Scuba Diving in the UK

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Scuba Diving Locations - Scuba Diving in the UK
Sunday, 04 April 2010 02:32
When people generally think about wonderful scuba diving opportunities, they do not usually think of the waters of the UK as containing the optimum diving conditions. However, they would be wrong in this assumption. One thing you may not know about the waters off the British shore is that they contain more shipwrecks than any other single area on the globe. These wrecks offer divers the chance to travel through the layers of time as they dive through the waters to look at the sunken bulkhead of a ship that has lain undisturbed on the ocean floor for years.

There is also a large variety of these wrecks as they go the course of everything from older ships that sank due to weather conditions or collisions as well as a number of those (estimates range upward of seven thousand) that were sank during World War One and World War Two. The dark beauty of many of these wrecks is enhanced tremendously by the large variety of marine life that has manifested on the ships remains over the years.

Even if shipwrecks are not particularly the thing you most enjoy about scuba diving, then you at least need to try diving in the UK simply to explore their vast numbers of cavern systems that can be found in these mysterious waters. There are also a number of rocky chimneys, cold water reefs, and deep wall dives that can also be enjoyed by divers who are looking for something different and spectacular.

Divers do need to realise, however, that when they choose to scuba dive in the UK, they will be doing so in cold waters. Many times people overlook this simple consideration, but it can truly make all the difference when you are putting together your diving information. You will need to make sure that your equipment is intended for cold water dives and that it is capable of insulating your body properly. There is also a psychological factor that can affect a good dive so you'll need to make sure that you are up for the challenge and that you understand cold water dives can affect your perception of the dive if you are at all uncomfortable. Also, hypothermia is a very real factor so make sure that your dive team is well trained in knowing how to recognise and deal with the dangers of hypothermia.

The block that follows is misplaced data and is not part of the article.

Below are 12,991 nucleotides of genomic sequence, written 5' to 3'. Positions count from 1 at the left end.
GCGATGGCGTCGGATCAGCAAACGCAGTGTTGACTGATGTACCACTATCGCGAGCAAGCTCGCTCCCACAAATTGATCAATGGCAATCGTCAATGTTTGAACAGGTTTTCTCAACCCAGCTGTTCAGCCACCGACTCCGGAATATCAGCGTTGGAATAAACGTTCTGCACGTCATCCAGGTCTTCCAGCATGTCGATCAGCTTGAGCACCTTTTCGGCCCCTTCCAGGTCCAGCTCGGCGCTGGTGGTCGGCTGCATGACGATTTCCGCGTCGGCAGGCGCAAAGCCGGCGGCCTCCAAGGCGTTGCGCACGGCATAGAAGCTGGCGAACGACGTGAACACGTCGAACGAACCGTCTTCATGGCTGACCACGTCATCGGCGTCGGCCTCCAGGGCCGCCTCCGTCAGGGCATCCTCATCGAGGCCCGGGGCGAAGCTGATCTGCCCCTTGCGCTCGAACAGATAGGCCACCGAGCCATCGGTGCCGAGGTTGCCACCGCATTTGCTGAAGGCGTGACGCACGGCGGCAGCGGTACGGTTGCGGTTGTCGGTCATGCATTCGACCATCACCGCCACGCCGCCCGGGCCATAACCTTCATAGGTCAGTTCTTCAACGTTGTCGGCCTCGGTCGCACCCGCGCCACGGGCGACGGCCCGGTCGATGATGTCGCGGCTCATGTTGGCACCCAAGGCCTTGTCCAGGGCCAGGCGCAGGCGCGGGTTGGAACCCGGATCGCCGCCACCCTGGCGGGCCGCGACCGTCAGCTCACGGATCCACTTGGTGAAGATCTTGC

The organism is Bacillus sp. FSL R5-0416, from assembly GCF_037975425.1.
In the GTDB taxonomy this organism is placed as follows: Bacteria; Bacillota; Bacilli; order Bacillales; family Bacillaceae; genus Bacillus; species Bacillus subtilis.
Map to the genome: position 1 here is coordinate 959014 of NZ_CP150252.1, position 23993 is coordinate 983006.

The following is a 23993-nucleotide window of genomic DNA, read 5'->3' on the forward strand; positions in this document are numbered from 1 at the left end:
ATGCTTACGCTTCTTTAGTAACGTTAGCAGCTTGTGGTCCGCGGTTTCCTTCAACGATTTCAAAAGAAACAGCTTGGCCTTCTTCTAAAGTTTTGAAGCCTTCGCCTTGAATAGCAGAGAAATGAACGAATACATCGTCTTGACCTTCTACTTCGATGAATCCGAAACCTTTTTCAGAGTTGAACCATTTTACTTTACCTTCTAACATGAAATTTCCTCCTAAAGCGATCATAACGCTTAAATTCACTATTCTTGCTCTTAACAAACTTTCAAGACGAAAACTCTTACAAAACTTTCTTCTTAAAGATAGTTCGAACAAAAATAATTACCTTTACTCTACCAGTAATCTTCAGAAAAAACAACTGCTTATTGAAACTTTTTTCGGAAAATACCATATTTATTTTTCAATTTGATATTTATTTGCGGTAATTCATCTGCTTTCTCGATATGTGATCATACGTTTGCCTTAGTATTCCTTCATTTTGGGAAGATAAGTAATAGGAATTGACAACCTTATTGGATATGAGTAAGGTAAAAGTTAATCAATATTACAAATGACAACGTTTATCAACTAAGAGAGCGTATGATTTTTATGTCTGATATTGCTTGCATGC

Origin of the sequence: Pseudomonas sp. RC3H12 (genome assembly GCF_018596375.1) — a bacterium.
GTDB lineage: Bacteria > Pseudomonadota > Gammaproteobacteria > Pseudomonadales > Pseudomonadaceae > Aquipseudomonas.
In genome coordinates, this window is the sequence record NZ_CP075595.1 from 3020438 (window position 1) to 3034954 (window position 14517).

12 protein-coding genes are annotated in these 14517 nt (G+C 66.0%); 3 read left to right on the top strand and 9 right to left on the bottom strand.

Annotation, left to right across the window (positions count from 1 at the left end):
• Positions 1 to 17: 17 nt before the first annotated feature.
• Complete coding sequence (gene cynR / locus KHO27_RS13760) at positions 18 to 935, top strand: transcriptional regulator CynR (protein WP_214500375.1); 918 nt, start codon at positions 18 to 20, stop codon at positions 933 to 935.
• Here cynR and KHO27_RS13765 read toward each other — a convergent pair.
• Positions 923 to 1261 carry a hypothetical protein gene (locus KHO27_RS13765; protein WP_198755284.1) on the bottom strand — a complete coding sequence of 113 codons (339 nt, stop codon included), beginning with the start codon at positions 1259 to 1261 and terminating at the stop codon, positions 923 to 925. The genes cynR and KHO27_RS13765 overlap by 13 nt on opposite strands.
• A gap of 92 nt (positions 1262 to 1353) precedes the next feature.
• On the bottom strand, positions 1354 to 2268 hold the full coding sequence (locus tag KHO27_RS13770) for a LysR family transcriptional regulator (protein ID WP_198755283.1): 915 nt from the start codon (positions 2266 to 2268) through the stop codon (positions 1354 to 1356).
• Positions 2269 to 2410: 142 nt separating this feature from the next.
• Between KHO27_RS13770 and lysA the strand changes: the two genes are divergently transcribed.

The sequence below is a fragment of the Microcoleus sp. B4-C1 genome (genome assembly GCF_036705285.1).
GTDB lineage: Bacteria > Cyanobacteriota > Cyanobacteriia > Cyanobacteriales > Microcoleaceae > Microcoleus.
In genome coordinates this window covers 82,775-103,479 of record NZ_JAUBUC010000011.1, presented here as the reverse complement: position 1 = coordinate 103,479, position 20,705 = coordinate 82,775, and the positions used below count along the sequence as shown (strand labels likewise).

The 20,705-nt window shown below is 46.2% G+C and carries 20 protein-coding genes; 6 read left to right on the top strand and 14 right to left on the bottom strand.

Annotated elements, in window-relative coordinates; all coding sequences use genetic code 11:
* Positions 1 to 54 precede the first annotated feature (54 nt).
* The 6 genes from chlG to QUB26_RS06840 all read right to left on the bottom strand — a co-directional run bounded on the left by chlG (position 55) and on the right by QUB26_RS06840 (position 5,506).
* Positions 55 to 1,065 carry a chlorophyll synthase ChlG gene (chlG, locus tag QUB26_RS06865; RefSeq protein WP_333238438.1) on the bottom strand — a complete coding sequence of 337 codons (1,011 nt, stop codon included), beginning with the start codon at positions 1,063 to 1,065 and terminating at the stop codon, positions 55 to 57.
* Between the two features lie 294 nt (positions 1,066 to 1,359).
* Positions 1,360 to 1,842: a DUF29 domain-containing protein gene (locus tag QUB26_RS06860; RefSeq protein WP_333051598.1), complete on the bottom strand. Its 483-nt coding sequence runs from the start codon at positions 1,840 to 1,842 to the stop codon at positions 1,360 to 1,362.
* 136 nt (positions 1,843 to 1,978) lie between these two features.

Shipwrecks in the UK

There are a great many different shipwrecks that you can explore in the UK region. Among these is the Ardlough, which sank in 1988 off North Wales. The Ardlough was a cargo ship and has a plentiful bounty of fish activity and interesting diving.

Branksome Chine sank in Sussex in 1915 and is now nestled in a sandy bed. There are some pottery artefacts that can be found with the wreck as well.

The Cairnross is a steamship that can be found in Liverpool Bay and sank in 1940 when she hit a mine just outside of the bay. The wreckage is spread out over a large area, but much of it is buried in sand. However, the boiler engines are still visible and it makes for an interesting piece of history.

Another wreck in Liverpool Bay that is interesting to swim through is the Calcium. This ship sank in 1940 also after striking a mine. The ship's hull is upside down, but there is a hole in the side which allows you access to swim through if you so choose.

The Hellopes was a steamship which sank in Cornwall in 1911. The wreck can be found on its side lying on a bed of shells and is in relatively good condition with little break up and that makes for an interesting dive.

Loanda sank in 1908 in Kent after colliding with the Junona. There are some bottles of champagne, gin and rum lying around the wreck, but if you happen to take one then you should take care not to try and drink any of the contents as they are not suitable for drinking.